Monday, May 22, 2006

Baseball Books for Kids-according to AP

In yesterday's paper (May 21, 2006) the Associated Press had an article that discussed a number of books that would help inspire kids to become lifelong fans of baseball. Well, there are a lot of lifelong fans, but not as many as there use to be and I am one of those former fans. I use to love baseball until there were just too many strikes to get me back to watching or think about going to a game. So, maybe the current youth who do not have memories of the strikes can start out with fresh new look on this sport. The books the AP listed are as follows.

"Let's Play Baseball" (ages 1-3), by Charles R. Smith Jr. and illustrated by Terry Widener. - Consider this as baby's first baseball book. The sturdy-page primer highlights the key words and images of the game. There's a big white ball, a glove and lots of kids having fun.
"Take Me Out to the Ball Game" (ages 3-6), by Jim Burke. - This book offers the backstory of the song-turned-anthem "Take Me Out to the Ballgame," by Jack Norwith. The year was 1908, and the New York Giants were playing the Chicago Cubs at Central Park. Entertainer Norwith was riding the subway, passing the Giants' baseball field. He found inspiration in a poster: "Base Ball Today -- Polo Grounds." He'd never been to a game, but he tapped into fans' excitement with the now-famous lyrics that popped into his head. The book is sprinkled with baseball folklore and facts, and both the words and music to the song."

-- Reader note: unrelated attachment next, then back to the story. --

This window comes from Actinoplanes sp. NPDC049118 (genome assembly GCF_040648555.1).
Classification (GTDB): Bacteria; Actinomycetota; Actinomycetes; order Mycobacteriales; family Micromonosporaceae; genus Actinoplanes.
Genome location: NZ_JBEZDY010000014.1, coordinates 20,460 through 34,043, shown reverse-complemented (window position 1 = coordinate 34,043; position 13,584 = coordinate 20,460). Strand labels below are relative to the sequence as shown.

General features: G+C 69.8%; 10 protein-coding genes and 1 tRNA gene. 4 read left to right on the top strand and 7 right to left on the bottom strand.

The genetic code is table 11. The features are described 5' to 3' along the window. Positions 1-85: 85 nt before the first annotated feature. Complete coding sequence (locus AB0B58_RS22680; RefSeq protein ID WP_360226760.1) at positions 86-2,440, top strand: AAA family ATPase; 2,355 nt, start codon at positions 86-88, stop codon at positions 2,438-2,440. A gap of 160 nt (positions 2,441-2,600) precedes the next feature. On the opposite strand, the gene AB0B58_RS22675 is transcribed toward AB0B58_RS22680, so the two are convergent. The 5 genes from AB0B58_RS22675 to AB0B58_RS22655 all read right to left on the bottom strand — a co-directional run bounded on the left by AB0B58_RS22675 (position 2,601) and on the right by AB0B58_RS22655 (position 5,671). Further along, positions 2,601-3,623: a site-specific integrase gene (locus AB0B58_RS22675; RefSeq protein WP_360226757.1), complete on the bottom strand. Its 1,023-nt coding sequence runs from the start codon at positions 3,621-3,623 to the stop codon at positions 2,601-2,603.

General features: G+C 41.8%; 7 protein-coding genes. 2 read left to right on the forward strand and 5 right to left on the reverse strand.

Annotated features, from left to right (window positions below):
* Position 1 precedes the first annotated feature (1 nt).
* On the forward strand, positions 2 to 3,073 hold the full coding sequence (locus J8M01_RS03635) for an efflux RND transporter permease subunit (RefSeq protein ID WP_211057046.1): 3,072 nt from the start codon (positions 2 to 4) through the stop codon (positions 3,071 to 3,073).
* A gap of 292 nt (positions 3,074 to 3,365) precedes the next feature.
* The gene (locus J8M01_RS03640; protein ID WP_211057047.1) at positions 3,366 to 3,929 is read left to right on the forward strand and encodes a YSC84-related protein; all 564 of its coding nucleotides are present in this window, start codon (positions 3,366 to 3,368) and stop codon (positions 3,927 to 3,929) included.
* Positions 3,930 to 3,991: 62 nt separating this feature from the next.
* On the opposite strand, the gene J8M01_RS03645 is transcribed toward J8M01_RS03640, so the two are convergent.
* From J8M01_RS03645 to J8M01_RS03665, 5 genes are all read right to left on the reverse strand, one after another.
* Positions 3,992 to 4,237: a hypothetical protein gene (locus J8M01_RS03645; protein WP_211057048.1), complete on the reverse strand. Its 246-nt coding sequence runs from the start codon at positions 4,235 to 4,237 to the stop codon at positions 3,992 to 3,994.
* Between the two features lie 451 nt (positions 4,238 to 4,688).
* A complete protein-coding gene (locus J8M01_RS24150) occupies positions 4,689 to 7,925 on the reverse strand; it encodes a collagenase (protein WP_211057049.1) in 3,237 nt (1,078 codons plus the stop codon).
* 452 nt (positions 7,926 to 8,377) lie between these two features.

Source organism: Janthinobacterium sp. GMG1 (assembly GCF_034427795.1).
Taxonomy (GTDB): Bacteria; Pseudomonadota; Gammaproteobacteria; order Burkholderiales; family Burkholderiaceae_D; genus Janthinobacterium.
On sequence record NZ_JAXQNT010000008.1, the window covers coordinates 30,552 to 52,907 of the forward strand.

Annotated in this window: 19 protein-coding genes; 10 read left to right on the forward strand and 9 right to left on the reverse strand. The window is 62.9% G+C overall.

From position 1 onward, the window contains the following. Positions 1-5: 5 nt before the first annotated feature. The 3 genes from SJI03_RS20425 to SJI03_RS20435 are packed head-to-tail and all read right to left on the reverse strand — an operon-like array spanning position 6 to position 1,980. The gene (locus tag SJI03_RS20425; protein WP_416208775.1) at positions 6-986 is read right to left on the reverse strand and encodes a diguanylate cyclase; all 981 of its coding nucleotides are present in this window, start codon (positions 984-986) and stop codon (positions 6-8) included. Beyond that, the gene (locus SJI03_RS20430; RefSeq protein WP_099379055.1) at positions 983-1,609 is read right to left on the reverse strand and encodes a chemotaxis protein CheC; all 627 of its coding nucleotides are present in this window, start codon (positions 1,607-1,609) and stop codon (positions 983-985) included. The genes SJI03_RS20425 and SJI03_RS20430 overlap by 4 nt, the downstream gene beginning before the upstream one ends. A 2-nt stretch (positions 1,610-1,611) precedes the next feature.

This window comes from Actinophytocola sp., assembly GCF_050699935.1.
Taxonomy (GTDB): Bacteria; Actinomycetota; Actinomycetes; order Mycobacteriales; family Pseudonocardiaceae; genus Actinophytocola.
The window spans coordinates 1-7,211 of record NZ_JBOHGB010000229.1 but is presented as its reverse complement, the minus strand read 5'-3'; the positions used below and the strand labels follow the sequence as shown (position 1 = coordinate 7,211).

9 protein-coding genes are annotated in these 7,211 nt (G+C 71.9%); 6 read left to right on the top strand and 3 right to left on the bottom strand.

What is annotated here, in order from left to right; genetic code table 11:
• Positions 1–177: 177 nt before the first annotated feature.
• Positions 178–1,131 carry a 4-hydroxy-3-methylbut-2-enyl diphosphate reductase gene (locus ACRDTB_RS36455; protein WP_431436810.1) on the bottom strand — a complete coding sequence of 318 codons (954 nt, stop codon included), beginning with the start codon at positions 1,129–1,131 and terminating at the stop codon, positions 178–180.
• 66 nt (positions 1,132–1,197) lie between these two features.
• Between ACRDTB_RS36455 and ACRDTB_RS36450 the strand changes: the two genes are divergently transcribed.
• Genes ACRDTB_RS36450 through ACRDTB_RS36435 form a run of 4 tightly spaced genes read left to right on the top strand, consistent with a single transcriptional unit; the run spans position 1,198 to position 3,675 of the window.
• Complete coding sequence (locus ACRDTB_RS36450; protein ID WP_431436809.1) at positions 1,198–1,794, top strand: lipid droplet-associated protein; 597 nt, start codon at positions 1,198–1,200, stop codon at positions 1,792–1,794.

"Hit the Ball Duck" (ages 4-6), by Jez Alborough. - Duck actually has no problem hitting the ball, but it flies so high it ends up in a tree. Duck and his barnyard friends have a hard time figuring out how to get it down. Of course, the answer is in teamwork.
"Pecorino Plays Ball" (ages 4-8), by Alan Madison and illustrated by AnnaLaura Cantone. - Pecorino Sasquatch is known to be a silly boy, and he looks pretty silly on his first day of Little League in a way-too-big uniform. But he gets his moment as a star when he catches the ball in one of those tension-filled all-or-nothing baseball moments.
"Play Ball!" (ages 6-10), by Jorge Posada with Robert Burleigh, illustrated by Raul Colon. ("Si, Puedes," the Spanish edition of the book, is being published simultaneously.) - New York Yankees star Posada writes about the first time a little boy named Jorge batted left-handed. His father made him do it because he said simply being a good hitter as a righty wasn't enough. Soon Jorge was hooked on swinging, even if he was hitting at dry bush at the edge of his lawn instead of a ball.


Anonymous Anonymous said...

Baseball is a good summer time sport. It is fun to see a game at a ball park. Victory Field is such a cool ball park. I am not sure about watching every game, but once in awhile is fun. I am glad little kids get to start early and find out what they might really like as a life long activity.

5:05 PM  

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